Last May 21, the US Federal Aviation Administration (FAA), the government agency that is in charge of civil aviation safety issued a ban on the use of the smoking cessation drug varenicline by airline pilots and air traffic controllers, as reported by the New York Times.
The following day, on May 22, the US Federal Motor Carrier Safety Administration, the agency in charge of safety in the interstate trucking and bus industry also issued the ban for bus and truck drivers.
According to an FAA spokesman, about 150 pilots and 30 air-traffic controllers were on varenicline with permission from FAA but they have been told on May 21 to discontinue taking the drug and to stay away from work for 72 hours until the effects of the drug have subsided.
Earlier this year, the FDA issued a warning against varenicline due to undesirable side effects, which includes
- suicidal acts, thoughts, or behaviours
- hostility or aggression
- accidents and injuries from falls
- heart-rhythm disturbances and heart attack
- seizures and muscle spasms/movements
- skin reactions
Varenicline, marketed as Chantix in the US by Pfizer, comes in the form of pills. Several clinical studies have shown that the drug help smokers quit. It works by partly blocking and partly stimulating a nicotine receptor in the brain. Chantix was approved for market in the US and the European Union in 2006. It is estimated that 6.5 million people have used or are using it, translating to $883 million in sales last year.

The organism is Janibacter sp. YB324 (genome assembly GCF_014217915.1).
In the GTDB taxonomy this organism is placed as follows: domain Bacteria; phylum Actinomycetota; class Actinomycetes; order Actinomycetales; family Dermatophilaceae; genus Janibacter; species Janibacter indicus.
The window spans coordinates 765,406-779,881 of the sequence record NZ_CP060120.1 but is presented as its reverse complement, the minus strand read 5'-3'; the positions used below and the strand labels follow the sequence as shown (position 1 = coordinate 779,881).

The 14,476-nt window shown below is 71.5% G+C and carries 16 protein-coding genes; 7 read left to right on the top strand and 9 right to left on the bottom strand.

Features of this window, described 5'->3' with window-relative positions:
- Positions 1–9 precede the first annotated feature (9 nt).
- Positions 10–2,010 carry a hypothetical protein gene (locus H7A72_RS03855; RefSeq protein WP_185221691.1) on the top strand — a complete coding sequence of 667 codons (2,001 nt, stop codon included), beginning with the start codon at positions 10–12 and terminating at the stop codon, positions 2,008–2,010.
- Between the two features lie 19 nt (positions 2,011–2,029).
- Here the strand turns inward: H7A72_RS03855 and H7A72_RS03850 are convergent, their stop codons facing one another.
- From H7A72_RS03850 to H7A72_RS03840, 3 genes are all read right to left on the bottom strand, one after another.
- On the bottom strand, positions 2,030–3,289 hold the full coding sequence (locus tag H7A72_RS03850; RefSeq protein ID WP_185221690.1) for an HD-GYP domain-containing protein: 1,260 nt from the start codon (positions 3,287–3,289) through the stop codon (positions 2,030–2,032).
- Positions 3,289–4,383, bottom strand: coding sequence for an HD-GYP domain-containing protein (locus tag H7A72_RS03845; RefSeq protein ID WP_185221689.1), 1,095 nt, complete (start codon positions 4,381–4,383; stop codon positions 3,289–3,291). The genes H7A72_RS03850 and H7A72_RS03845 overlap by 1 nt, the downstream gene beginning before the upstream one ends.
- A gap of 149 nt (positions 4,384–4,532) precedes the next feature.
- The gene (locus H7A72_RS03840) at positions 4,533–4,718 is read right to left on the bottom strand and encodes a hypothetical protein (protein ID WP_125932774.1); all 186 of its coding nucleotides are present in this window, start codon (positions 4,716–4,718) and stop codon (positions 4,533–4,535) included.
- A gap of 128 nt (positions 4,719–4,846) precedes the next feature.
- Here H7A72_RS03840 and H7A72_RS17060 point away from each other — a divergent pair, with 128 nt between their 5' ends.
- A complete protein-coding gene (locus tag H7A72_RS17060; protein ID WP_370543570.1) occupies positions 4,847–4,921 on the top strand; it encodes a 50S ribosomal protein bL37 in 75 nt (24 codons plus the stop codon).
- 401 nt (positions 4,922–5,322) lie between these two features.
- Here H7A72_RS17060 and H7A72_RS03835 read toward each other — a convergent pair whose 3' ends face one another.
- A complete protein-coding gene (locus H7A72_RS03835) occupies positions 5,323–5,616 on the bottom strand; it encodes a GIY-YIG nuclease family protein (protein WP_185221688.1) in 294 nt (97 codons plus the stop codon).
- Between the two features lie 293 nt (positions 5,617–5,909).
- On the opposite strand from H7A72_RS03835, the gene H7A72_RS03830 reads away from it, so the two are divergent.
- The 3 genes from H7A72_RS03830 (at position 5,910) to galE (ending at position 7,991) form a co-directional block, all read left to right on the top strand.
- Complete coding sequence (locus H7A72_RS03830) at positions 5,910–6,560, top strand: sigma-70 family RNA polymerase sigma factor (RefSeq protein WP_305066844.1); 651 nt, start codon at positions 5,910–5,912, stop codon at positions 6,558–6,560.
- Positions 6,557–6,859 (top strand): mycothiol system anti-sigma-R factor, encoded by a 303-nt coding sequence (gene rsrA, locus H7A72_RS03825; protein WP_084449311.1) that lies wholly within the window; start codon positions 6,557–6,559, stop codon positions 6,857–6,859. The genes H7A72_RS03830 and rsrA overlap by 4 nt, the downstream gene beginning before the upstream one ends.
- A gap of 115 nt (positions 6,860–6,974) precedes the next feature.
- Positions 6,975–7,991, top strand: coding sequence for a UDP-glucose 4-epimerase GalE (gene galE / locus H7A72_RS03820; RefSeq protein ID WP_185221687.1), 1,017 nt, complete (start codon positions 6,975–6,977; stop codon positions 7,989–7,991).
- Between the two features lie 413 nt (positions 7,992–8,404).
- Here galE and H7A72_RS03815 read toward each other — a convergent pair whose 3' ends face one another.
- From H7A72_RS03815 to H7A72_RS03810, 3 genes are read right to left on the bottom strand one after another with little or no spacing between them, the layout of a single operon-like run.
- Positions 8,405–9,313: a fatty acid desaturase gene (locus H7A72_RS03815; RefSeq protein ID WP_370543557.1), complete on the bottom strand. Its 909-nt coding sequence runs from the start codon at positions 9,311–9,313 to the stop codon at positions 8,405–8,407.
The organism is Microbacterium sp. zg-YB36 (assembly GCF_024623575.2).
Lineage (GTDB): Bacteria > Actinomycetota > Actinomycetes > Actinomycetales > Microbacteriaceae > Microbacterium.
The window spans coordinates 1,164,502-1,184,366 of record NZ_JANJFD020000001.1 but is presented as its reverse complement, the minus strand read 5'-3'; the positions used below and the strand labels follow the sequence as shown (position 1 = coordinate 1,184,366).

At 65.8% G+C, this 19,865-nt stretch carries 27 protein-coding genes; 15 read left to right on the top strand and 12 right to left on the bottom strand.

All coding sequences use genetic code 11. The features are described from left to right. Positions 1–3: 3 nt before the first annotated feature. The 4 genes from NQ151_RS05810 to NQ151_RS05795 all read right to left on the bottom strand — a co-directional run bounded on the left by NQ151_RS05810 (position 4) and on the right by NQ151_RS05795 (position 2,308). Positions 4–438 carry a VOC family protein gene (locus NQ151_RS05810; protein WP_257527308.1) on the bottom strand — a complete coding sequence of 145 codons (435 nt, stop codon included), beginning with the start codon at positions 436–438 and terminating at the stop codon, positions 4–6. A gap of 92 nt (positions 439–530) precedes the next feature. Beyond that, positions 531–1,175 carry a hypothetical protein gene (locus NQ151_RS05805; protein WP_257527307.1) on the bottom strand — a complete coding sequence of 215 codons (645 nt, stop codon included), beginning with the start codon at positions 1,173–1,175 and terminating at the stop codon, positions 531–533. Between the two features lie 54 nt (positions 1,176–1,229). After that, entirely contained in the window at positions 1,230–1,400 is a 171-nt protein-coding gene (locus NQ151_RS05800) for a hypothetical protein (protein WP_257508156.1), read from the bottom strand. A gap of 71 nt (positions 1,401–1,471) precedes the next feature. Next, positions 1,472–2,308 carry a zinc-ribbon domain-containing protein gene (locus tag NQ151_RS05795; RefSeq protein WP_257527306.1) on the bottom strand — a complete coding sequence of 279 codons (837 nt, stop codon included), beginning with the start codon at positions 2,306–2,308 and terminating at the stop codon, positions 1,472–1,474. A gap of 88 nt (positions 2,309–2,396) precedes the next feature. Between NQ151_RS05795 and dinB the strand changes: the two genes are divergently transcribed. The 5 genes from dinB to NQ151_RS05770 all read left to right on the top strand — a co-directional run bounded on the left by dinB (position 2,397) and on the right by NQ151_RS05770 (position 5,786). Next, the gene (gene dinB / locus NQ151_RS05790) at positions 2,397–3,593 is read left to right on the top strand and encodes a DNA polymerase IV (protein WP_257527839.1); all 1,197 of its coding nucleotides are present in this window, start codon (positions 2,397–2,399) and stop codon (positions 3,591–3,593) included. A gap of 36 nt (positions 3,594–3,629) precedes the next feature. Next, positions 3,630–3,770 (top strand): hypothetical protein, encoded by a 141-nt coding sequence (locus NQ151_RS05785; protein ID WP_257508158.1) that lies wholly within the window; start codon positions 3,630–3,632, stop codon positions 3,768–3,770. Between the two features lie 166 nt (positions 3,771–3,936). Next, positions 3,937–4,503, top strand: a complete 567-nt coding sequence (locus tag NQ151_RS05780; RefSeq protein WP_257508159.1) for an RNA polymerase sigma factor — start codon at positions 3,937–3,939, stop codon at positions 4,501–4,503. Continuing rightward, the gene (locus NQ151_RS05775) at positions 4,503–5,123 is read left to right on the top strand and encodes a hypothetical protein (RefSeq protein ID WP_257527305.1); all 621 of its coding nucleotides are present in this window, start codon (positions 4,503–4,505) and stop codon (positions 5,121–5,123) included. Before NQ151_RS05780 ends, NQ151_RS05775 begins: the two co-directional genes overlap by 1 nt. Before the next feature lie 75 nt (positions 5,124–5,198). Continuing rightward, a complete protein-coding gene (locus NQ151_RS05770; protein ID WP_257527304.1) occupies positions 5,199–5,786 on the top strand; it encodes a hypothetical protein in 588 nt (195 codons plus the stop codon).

The first publicized undesirable side effects of varenicline were reported last year when “a Dallas musician, Jeffrey Carter Albrecht, was shot to death after he began behaving bizarrely while taking Chantix.” Since then, several cases of suicides and psychotic behaviour have been associated with the use of varenicline.
A study conducted by the Institute for Safe Medication Practices (ISMP) reported many of the adverse events listed above. Aside from the psychological disturbances, it seems that varenicline is also potentially proarrhythmic, that is, it causes irregularity in heart rhythms which can be potentially lethal and can lead to heart attacks. People with heart conditions are therefore advised against the use of varenicline.
Aside from pilots and drivers, ISMP also recommends that persons operating highly sensitive machinery and devices such as nuclear power reactors, high-rise construction cranes or life-sustaining medical devices should also be banned from using varenicline.
Smoking causes deaths mainly by causing cancer and cardiovascular disorders. The use of smoking-cessation drugs has become popular in recent years as more and more people are realizing the health benefits of quitting. It is most unfortunate that varenicline, which seems to help people quit smoking, may actually bring more harm than benefit to its users.
However, other options are such as nicotine replacement remedies in the form of patches and gums are available.